(i) Suppose for all
(ii) Suppose for all
(iii) Define
Base Case
General Case
Suppose for some . Then . So if then .
Induction
Therefore, for all . So the function has a period of .
Similarly, the argument can be made in the reverse direction.
(i) Suppose for all
(ii) Suppose for all
(iii) Define
Base Case
General Case
Suppose for some . Then . So if then .
Induction
Therefore, for all . So the function has a period of .
Similarly, the argument can be made in the reverse direction.
Isomorphism is absolutely right. The definition of periodic is not simply "there exists a for which for some x." This has to be true for all . The proof is the same though.
(i) Suppose for all
(ii) Suppose for all
(iii) Define
Base Case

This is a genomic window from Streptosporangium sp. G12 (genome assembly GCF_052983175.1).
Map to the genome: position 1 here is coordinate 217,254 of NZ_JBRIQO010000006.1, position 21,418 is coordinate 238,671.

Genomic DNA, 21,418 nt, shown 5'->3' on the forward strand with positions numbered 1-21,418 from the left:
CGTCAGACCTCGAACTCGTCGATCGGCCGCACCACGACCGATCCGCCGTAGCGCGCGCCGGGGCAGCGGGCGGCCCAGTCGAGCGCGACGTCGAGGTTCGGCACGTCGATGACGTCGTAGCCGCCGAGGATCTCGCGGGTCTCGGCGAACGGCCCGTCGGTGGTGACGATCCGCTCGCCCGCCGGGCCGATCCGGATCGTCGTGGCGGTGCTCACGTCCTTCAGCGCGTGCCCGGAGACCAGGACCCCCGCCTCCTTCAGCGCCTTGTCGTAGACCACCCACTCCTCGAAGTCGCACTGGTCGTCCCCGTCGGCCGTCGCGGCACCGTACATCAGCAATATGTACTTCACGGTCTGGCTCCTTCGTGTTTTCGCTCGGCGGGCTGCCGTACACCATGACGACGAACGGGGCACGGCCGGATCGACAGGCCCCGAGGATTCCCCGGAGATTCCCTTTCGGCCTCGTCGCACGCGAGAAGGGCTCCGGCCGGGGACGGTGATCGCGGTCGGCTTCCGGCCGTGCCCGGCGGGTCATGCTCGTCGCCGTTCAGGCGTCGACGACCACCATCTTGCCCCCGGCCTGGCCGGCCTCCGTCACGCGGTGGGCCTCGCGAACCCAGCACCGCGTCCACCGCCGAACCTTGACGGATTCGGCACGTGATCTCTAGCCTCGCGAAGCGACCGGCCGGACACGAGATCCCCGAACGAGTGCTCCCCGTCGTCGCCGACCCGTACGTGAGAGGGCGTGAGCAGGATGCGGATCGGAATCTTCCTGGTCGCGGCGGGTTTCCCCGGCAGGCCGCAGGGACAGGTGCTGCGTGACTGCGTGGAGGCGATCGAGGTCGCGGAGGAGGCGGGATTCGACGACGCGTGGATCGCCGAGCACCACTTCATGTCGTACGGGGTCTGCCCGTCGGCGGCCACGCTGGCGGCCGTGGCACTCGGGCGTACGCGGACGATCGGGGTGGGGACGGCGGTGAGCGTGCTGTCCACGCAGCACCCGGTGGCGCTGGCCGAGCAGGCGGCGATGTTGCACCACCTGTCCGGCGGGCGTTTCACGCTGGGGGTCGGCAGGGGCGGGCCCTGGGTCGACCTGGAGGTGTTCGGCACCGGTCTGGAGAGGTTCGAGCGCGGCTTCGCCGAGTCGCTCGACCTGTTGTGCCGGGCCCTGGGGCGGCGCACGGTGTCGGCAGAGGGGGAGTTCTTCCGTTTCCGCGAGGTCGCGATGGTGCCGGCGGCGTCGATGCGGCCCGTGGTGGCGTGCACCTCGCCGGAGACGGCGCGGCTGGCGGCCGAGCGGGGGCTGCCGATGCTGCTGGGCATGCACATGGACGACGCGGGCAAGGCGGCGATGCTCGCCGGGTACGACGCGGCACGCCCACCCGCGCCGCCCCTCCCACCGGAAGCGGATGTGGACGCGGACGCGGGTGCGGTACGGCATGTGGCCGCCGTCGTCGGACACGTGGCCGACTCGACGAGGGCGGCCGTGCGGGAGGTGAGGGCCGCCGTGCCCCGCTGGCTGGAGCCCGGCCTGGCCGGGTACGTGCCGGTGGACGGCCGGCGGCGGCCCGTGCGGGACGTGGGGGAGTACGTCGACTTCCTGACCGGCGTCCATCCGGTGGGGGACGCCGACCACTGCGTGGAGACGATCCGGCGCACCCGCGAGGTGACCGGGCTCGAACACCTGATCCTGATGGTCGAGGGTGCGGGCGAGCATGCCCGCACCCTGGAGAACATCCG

General Case
Suppose for some . Then . So if then .
Induction
Therefore, for all . Letting , , so the function has a period of .
Again, a separate, albeit identical proof is necessary to prove the function is periodic in the negative direction.
This is also not always the case. Consider . This has two lines of symmetry at and giving it a period of . But applying your algorithm with and would certainly not reveal the "lowest" possible period.
You could say that the lowest value of satisfying for all also satisfies (or is a whole number).
Well,I wanted to know that does a function periodic function need to satisfy the following criterion:
f(x+T)=f(x), and
f(x-T)=f(x).
Actually I had read that for f to be periodic the condition f(x+T)=f(x) is to be satisfied where T is a positive constant independent of x.
But I had not read about f(x-T)=f(x) that is why I stated the example in particular.